News roundup: Why Alberta “kicks butt”

Here’s a roundup of recent media stories on social issues affecting Calgary:

Ahead of the game in Alberta
Calgary Herald columnist Karin Klassen singles out Alberta’s 10 Year Plan to End Homelessness for praise. When it comes to keeping people off the streets, “Alberta kicks butt” and is “quietly way ahead of the game,” she writes. Klassen points to promising statistics: “among more than 6,000 people who have been helped in crisis situations, an astounding 80 per cent remain in stable housing three years later.” She also gives a shout out to frontline staff in Alberta’s social services sector. “If you know one, hug them for a hard job actually well done,” she writes.

Too much room at the Inn
Herald reporter Jason van Rassel reports on Inn From the Cold’s struggle to staff a new wing that could help 20 additional families. For the past year, Inn From the Cold has been exceeding its 20-family capacity and has taken in an average of 10 or 15 additional families, sometimes in hotel rooms as a last resort. “Hotel rooms are no place for a family in crisis,” the agency’s executive director, Linda McLean, told van Rassel.

Good policy cheaper in long run
Jordon Cooper, a columnist for the Saskatoon StarPhoenix and a manager at a Saskatoon homeless shelter, writes about people he encounters who have education and good employment history but have been diagnosed with a mental health disorder. “Statistically, many of the people whom I see are at a higher risk for suicide or living a high-risk lifestyle as they struggle to cope,” he writes. Cooper points out that investing in housing for such people makes sense both socially and financially. He also identifies Alberta’s 10 Year Plan to End Homelessness as an example of an investment that will pay off in the long run.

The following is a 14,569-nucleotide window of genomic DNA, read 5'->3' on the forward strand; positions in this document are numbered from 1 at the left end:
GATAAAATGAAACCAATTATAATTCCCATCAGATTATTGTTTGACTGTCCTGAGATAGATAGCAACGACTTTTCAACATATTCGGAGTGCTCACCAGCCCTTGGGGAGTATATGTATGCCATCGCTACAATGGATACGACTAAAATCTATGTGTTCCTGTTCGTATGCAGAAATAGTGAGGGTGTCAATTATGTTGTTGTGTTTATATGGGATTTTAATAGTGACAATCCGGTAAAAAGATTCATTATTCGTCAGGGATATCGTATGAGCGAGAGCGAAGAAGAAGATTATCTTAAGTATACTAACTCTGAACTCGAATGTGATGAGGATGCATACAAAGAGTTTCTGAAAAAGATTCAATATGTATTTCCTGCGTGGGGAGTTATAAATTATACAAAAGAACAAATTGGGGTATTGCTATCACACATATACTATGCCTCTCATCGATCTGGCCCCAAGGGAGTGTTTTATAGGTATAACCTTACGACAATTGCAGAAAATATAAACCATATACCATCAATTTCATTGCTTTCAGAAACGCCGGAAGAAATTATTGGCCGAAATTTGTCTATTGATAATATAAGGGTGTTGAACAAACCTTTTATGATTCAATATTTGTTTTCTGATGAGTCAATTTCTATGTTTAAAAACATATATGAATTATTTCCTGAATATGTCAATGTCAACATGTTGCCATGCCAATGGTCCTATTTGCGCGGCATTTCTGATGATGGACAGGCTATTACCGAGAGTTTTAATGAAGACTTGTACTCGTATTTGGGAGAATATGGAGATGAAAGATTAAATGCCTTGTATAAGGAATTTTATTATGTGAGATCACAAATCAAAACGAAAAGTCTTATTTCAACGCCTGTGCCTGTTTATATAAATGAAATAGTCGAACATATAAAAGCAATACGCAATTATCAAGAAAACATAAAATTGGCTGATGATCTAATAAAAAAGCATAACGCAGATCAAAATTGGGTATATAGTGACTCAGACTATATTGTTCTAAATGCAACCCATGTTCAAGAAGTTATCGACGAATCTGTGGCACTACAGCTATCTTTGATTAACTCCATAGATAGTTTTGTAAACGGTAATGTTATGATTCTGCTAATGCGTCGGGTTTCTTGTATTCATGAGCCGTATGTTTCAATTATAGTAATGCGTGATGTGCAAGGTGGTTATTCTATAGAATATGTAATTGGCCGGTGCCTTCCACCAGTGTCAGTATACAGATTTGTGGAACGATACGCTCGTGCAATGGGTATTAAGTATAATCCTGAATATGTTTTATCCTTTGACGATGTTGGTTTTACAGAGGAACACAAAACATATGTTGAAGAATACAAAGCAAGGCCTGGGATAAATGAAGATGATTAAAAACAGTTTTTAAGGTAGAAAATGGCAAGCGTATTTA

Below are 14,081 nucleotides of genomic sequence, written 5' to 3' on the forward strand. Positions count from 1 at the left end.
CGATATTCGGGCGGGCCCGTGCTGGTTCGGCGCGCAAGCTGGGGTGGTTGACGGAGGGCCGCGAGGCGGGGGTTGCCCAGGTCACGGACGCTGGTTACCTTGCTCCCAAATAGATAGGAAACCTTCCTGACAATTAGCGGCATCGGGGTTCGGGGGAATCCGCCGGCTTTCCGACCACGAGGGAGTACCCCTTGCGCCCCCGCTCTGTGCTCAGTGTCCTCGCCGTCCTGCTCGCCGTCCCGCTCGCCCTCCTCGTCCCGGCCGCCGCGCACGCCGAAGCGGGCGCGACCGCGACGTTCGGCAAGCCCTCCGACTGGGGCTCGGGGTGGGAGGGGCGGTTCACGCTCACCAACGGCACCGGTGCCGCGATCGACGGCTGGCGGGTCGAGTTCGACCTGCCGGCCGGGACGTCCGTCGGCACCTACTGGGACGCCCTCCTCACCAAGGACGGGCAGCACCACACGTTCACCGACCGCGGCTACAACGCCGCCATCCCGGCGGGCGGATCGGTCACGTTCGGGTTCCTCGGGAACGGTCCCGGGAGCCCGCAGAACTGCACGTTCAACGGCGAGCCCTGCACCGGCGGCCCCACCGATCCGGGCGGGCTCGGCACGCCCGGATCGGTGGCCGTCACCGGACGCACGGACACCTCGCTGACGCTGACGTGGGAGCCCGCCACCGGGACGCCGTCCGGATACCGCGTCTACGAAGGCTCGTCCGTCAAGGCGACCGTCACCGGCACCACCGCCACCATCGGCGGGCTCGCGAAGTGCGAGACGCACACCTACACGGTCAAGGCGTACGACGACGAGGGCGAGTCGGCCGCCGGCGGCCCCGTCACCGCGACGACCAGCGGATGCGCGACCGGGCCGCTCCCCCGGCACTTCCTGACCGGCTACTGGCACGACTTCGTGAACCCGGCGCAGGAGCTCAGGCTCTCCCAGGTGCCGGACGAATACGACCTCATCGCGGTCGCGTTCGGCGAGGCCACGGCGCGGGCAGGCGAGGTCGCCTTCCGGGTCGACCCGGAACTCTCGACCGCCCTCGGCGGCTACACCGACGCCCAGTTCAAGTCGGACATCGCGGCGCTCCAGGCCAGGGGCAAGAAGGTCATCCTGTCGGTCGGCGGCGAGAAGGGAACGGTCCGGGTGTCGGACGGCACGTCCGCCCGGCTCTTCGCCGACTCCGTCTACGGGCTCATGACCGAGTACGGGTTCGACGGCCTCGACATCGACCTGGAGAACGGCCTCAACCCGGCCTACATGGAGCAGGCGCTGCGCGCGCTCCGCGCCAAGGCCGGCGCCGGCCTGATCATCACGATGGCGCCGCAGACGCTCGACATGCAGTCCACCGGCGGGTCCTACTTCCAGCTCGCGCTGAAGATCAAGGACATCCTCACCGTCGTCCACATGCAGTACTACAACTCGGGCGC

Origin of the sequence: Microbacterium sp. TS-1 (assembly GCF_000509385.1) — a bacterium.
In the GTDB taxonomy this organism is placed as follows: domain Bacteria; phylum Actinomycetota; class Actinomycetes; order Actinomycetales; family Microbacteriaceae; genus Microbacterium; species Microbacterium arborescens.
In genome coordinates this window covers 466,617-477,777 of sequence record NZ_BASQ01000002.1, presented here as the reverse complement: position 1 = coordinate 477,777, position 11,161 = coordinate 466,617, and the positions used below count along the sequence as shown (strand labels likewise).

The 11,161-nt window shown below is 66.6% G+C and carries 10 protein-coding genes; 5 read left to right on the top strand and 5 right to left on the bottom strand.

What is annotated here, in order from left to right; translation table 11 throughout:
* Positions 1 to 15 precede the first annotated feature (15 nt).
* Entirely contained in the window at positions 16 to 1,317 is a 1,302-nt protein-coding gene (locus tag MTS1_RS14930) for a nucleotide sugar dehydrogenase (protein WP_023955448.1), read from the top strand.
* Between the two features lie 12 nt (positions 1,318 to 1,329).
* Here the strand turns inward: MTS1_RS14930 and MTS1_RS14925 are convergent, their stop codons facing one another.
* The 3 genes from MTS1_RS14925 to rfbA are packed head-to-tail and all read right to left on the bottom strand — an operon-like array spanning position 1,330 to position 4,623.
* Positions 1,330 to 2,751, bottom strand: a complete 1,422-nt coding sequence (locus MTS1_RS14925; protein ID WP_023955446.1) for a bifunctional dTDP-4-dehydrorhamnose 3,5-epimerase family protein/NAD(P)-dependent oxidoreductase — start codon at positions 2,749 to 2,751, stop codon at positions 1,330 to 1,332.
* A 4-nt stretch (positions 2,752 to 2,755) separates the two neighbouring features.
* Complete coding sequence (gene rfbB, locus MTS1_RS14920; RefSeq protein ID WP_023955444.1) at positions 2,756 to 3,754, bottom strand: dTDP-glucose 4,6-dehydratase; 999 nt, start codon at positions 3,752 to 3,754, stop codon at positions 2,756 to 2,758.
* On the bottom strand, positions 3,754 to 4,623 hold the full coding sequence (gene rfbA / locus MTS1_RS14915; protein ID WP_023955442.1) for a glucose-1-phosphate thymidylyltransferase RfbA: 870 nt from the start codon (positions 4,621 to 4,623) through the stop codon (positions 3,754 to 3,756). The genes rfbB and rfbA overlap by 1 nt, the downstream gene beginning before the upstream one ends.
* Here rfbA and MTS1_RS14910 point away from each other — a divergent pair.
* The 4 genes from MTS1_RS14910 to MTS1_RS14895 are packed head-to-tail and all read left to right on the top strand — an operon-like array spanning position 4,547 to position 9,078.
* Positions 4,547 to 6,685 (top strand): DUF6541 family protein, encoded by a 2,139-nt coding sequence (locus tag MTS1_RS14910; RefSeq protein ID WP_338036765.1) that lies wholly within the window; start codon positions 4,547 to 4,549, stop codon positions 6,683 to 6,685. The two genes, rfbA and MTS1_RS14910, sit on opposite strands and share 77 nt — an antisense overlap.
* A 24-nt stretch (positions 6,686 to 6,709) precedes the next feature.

Breakdown – CBC series on mental health
And speaking of mental health: be sure to tune into CBC this week for its special series on mental health, Breakdown. All week CBC Calgary will be doing stories – on radio, TV and online – about different aspects of mental health. And next week, CBC is hosting a free public forum on youth and mental health at the Central Library:

Leadership on secondary suites is long overdue
“These suites represent an important supply of affordable housing in Calgary,” writes prominent businessman and philanthropist W. Brett Wilson in the Herald. “If  the city were to eliminate illegal suites, where else will the tenants go, except to homeless shelters that are already crowded? There is certainly enough capital in our community to bring these places to code. What we lack is legislation requiring landlords to do so.”

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